The Smarter Car: Who Will Get There First?

Apple won’t be building that self-driving car — or, at least, not the way it originally envisioned. It came to light last month that the tech giant was redirecting its vehicular efforts, code-named “Project Titan,” away from designing an actual smart car to focus on building the internal technology. After all, the car is only as autonomous as its software allows it to be.

Now, it looks like Jaguar may be building the smart car Apple couldn’t.

At its annual Tech Fest in London, Jaguar unveiled its Future-Type concept car — a compact vehicle with autonomous technology and assisted manual driving options, tailored for navigating tight urban quarters. But what really has people talking is the voice command element: a removable steering wheel called “Sayer,” which builds on current voice-activated technology from players like Amazon and Google.

If it makes it out of the concept phase, the Sayer wheel could challenge more than Apple’s Project Titan. It’s designed to go wherever the driver goes, and it does everything consumers’ smart mobile devices and smart home speakers do now, from playing music to setting appointments to controlling the smart home to summoning the vehicle via a voice command. In other words, it could replace all of those things with a single omnipotent device.

Of course, not everyone can afford to own a Jaguar, but with the Sayer wheel, they wouldn’t have to own one. The wheel would act as the key for a network of linked, shared self-driving vehicles. Along with all its other individualized functions, the wheel would store each driver’s personal profile and adapt to meet their needs once it’s engaged — including giving manual control to operators who just love to drive. Yes, the futuristic steering wheel does actually steer the car, on top of everything else.

Picture it: Individuals own Sayer wheels. Communities own cars. It’s the utopian endpoint of sharing economy dreamers. But is that all it is — just an AI dream? Or can Jaguar build foundations underneath this castle in the clouds?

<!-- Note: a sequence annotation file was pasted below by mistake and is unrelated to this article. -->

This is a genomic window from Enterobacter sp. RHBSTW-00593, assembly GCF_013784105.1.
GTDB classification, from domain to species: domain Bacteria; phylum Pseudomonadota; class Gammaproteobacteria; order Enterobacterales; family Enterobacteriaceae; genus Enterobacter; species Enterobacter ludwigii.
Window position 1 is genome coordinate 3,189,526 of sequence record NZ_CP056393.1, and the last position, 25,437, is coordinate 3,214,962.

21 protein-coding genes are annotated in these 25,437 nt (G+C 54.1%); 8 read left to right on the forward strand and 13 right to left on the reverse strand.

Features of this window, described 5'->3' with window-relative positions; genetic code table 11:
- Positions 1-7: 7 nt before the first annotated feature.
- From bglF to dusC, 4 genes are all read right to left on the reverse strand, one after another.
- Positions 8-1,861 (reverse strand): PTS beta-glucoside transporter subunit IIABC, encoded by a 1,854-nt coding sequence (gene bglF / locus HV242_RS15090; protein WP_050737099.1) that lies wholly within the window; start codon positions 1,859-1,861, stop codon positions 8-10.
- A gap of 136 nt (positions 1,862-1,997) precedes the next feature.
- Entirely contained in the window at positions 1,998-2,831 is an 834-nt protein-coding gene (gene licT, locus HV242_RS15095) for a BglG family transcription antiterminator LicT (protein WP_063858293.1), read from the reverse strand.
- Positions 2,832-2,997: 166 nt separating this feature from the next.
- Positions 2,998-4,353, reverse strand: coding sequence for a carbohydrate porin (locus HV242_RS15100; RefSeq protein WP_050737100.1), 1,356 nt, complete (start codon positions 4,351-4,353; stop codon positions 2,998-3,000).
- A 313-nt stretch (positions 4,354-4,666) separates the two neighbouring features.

It may not be as crazy as it seems. Apple obviously saw potential in this vertical, with CEO Tim Cook telling Bloomberg, “I think there is a major disruption looming there. Not only for self-driving cars, but also the electrification piece. Plus, you have ridesharing on top of this. And so, you’ve got kind of three vectors of change happening generally in the same time frame. So, as we look at it … we’re focusing on autonomous systems.”

Cook’s statement about Apple focusing on autonomous technology has largely been interpreted as a surrender, but Seeking Alpha doesn’t think that’s the case. Taken in context, Cook’s remarks instead indicate that Apple wants to lay the foundation first — just as Jaguar would need to do.

Surprisingly, Ford could be another heavyweight in this shift toward autonomous shared vehicles, despite 114 years in the traditional, individually owned car business. The automaker has invested in self-driving cars already with Argo AI, a startup launched in February by Google and Uber veterans, which is working to deliver a fully autonomous car via Ford Motor Company by 2021. Ford gave the enigmatic startup $1 billion to do it.

Ford CEO James Hackett told SFGate that there will be little place for “dumb cars” in a smart car future; consumers won’t understand why they need them. He doesn’t think drivers will ever fully let go of the car they buy and drive themselves, but he does expect to see a major shift toward that sharing economy model that Jaguar is banking on, and he would rather Ford embrace that than try to fight it.

Fewer car sales doesn’t have to mean too little revenue; it just means Ford will have to find other ways to earn its keep, like charging fees for powering certain smart functions, like choosing whether to wait in a drive-through line for coffee or proceed to the next destination on its path. Hackett sees it as a triple win: The retailer that pays gets an advantage, Ford earns its fee and the car’s occupant gets to skip the line.

Going fully autonomous won’t be an instant transformation, Hackett told SFGate. It will require a progressive rollout and ongoing development to design vehicles that can drive themselves in less-than-ideal conditions like cold, rain or snow.

General Motors, Nissan, Volkswagen, Tesla and others — including companies which have never made cars before, like Apple and Google — all want a piece of the autonomous vehicle pie, perhaps unsurprisingly. But what is surprising is that even the traditional automakers seem to agree that automation alone won’t solve congestion. They need to reduce the number of cars on the road if they actually want to solve that problem.

Who knows? Those sharing economy dreamers might just get their way.